In Pahalgam, you need to hire a local taxi to visit tourists spots like Aru, Betaab valley and Chandanwari. You cannot use your pre-hired taxi to visit these places! This is due to tourist taxi racket of Pahalgam. The taxi union of Pahalgam dictates the charges for visiting these three locations. The time allotted for tourist at each site is pre-fixed, if someone exceeds the allotted time – you need pay extra!
There are very high chances that you’ll be approached by a Kashmiri shawl or suit seller across Kashmir – in houseboats during your stay in both Nagin and Dal lake, while you are enjoying Shikara ride in Dal lake, in public parks in Pahalgam. These salesman are quite skilled. They are persistent and quite deft in using emotional dialogues to make a sale. There are very high chances that women will fall into their sales trap. One comes across similar tourist traps in Agra and Jaipur as well, but Kashmir steals the show!
The hotels in Kashmir are quite expensive as compared to hotels elsewhere in India given similar level of service and quality of property. One of the major reason is hardly any new hotels have come up in last few years in tourist sectors in Kashmir, creating scarcity of rooms. While I don’t advocate building of new hotels or rooms because of its ecological impact, I seriously think that either the room rate must be realistic or at least hotels be upgraded to the levels of price charged.
I never felt scared at any moment nor was I troubled by any one in Kashmir, but it’s just not same as elsewhere say in Himachal Pradesh or uttarkhand. I was well advised to stay away from certain places specially the isolated ones. There are many places where troubles brew up at the slightest instance. Some villages are popular for stone pelting on way to Gulmarg and Sonmarg. It was surprising that town of Anantnag is called Islamabad by Kashmiris! Locals in Kashmir would refer to non Kashmiri as “Hindustani” which shows the state of mental divide.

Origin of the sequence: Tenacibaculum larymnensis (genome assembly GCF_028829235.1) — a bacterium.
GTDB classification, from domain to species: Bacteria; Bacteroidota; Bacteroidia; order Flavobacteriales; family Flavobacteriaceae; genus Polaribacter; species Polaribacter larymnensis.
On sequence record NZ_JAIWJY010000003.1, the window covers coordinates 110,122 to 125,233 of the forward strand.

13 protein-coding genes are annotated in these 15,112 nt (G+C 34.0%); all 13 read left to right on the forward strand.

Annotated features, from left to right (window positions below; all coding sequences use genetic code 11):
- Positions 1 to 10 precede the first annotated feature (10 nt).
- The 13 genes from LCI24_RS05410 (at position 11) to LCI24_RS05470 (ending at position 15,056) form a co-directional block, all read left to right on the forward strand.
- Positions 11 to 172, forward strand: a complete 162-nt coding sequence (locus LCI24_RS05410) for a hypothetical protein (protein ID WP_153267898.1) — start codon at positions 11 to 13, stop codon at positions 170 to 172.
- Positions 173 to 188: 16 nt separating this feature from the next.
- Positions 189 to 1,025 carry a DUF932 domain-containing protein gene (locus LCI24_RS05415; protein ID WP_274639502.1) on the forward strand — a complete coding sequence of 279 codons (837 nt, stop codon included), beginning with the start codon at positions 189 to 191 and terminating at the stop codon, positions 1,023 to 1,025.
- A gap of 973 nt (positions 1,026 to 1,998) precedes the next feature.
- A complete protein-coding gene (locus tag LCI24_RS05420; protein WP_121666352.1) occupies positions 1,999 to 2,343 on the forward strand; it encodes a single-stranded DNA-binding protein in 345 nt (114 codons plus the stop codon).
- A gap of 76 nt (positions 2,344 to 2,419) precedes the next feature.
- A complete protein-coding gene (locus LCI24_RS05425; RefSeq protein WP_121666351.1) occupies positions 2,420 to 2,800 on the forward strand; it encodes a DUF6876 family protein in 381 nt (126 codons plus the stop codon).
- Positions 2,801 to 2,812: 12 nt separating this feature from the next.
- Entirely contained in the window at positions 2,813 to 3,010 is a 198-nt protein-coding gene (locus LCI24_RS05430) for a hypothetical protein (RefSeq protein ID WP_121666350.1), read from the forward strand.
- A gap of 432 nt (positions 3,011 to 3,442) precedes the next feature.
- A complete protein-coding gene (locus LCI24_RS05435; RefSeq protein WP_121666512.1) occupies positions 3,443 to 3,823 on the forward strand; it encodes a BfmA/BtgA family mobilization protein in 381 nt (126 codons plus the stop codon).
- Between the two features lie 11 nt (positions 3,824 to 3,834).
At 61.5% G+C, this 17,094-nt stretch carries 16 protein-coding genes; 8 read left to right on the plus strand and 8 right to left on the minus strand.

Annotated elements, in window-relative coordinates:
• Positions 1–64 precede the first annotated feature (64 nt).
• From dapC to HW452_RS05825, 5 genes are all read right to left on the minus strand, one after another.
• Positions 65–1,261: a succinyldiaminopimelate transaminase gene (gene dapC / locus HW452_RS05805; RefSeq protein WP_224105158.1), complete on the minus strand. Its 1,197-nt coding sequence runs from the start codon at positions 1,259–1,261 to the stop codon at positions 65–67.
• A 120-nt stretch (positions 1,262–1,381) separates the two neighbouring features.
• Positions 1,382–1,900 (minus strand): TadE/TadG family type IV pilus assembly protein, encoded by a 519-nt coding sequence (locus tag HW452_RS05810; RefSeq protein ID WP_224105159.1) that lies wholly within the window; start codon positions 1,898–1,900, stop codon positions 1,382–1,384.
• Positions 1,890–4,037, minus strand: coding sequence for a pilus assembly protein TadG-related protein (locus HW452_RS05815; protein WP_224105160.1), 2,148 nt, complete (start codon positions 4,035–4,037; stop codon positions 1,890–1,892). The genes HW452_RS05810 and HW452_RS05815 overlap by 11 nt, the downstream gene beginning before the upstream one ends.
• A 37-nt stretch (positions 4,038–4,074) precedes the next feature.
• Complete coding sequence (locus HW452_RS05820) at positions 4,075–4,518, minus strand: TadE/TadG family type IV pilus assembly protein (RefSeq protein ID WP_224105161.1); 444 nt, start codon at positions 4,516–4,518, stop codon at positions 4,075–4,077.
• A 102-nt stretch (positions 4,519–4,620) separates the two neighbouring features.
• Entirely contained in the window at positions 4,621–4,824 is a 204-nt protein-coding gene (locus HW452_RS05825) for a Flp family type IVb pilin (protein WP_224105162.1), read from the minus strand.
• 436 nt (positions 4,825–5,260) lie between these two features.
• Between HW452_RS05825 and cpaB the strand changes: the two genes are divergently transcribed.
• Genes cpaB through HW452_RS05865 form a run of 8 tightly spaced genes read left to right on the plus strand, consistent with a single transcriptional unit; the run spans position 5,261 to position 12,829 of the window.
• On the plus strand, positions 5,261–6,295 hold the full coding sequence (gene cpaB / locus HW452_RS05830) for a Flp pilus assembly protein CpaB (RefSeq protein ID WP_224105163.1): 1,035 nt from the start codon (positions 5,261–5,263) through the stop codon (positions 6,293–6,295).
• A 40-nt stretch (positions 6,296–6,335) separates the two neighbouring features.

I had many conversations with locals in Kashmir. There are pains of past – tough years. I spoke with a Kashmiri manager of a hotel owned by a Punjabi; he was grateful that owners paid salary through the long tough years out of his pockets as tourist arrival dropped to zero during militancy years.They have pain of not being able to get permission from local authorities to get the hotel renovated. Similarly, a taxi owner commented that he would want both Pakistani and “Hindustani” to visit Kashmir so they could make more money! I met a guide in Gulmarg who helped us out in difficult situation without asking for extra money which he could have. Similarly, we had a bad shikara experience because the care taker was quite cold in his behavior. It’s unexpected in Kashmir as Kashmiris are known for their hospitality.
As I said, I did not have any trouble but it was not really a wow experience. The tourist racket is certainly pain in the neck. If someone would like to object that it does exists at other places in India too…Yes, it does but still the overall experience is not the same. One cannot head anywhere, anytime in Kashmir like Uttarakhand!! The tourists rackets are everywhere but when you mix it with unique political situation out here, it becomes different. I decided to drive through the Jammu-Srinagar highway and not fly in directly to Srinagar to get a better sense of things. There is a “better Kashmir” with typical Kashmiri hospitality. But it doesn’t exist at touristy places like Sonmarg or Gulmarg…or Srinagar!
In the end, I would like to narrate an experience I had at Boulevard road, Srinagar while shopping in the late evening around dusk. An old Kashmiri man aged 60-65 years stopped me by holding my arm and gave me a look in my eyes of a familiar person. He asked me very politely if I would like to take a Shikara ride in Dal lake. I found it very difficult to refuse but since it was already dark and I had other plans I had to tell him that I would love to but not today. He understood and told me which Dal lake gate number I can find him the following day. This can happen only in Kashmir!